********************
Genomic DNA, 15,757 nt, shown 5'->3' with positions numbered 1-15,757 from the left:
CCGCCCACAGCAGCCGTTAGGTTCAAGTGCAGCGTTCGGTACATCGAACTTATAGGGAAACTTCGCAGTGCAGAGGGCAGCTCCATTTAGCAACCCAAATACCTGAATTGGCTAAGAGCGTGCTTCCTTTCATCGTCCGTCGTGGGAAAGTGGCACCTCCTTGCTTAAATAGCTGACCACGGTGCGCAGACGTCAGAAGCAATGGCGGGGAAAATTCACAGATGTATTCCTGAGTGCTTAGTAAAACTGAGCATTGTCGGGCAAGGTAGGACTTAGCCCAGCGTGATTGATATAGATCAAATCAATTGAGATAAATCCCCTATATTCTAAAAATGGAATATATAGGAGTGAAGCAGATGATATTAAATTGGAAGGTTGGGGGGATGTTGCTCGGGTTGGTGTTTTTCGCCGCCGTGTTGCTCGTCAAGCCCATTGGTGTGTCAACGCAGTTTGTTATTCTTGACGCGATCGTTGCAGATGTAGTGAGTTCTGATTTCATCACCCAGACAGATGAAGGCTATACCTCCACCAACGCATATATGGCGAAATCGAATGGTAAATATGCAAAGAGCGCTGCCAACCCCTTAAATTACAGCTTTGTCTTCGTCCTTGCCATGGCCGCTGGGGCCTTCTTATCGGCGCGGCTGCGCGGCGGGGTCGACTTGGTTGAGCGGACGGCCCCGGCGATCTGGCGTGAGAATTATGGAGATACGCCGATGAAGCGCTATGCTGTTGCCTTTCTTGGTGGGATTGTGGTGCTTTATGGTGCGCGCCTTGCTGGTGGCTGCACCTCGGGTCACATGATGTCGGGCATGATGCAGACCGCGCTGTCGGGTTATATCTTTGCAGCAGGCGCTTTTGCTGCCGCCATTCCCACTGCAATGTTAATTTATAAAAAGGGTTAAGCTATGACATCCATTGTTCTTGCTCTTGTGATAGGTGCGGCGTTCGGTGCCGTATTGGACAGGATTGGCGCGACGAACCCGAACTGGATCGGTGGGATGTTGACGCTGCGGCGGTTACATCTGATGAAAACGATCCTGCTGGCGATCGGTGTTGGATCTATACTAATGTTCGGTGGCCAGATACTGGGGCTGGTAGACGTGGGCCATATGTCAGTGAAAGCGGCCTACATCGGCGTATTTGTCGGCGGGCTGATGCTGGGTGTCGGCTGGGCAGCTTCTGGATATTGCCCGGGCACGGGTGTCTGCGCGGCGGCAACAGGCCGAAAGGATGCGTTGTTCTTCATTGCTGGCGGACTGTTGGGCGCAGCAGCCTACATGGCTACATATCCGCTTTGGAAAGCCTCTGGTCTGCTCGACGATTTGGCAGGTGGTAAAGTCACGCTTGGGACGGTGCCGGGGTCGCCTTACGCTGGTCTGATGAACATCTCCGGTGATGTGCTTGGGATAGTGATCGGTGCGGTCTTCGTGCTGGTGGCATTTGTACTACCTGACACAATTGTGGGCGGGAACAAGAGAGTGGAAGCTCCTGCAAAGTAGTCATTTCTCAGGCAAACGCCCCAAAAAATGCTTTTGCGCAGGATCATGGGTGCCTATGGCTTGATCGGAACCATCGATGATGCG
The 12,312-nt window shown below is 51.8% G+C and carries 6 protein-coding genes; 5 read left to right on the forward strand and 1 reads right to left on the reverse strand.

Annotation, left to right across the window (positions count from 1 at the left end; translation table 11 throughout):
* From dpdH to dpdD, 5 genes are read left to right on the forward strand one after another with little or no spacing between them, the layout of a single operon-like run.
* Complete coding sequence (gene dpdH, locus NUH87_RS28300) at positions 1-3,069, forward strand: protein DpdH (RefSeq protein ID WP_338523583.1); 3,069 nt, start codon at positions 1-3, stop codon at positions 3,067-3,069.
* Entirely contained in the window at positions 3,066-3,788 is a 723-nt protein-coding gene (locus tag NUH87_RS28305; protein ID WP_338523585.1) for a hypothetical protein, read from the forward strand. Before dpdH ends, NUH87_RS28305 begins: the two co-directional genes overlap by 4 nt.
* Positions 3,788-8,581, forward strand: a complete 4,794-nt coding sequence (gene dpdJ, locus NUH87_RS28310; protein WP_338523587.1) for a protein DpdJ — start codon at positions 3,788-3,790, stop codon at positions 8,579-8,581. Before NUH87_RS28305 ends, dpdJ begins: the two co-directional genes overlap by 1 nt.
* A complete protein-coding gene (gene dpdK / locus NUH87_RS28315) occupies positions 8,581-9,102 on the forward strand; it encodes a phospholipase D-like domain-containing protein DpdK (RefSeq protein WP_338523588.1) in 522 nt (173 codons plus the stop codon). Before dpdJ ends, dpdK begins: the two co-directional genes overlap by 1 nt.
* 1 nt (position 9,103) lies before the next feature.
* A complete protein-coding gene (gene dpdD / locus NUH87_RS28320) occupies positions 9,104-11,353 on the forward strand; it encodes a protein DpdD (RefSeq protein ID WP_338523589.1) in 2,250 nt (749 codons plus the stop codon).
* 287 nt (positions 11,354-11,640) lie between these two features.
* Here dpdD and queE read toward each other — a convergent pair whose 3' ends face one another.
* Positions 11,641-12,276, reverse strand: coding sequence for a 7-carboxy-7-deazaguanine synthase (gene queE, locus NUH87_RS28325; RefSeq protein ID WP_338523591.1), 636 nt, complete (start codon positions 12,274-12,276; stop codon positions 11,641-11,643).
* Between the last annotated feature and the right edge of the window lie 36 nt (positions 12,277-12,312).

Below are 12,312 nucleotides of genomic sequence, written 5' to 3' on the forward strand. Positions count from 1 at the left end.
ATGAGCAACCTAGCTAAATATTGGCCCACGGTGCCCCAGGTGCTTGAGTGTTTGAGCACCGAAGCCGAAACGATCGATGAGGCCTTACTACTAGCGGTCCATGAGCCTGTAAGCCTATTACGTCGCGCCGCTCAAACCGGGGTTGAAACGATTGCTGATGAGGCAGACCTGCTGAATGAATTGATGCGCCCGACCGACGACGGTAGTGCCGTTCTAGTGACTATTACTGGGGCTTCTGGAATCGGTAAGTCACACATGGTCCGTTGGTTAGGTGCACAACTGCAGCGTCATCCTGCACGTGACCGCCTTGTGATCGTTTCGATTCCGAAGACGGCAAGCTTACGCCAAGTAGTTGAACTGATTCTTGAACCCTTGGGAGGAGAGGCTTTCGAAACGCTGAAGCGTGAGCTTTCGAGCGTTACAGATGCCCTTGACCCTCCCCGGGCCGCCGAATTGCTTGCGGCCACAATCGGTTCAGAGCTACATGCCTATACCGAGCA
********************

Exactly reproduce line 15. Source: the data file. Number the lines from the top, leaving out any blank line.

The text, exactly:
* Between the last annotated feature and the right edge of the window lie 36 nt (positions 12,277-12,312).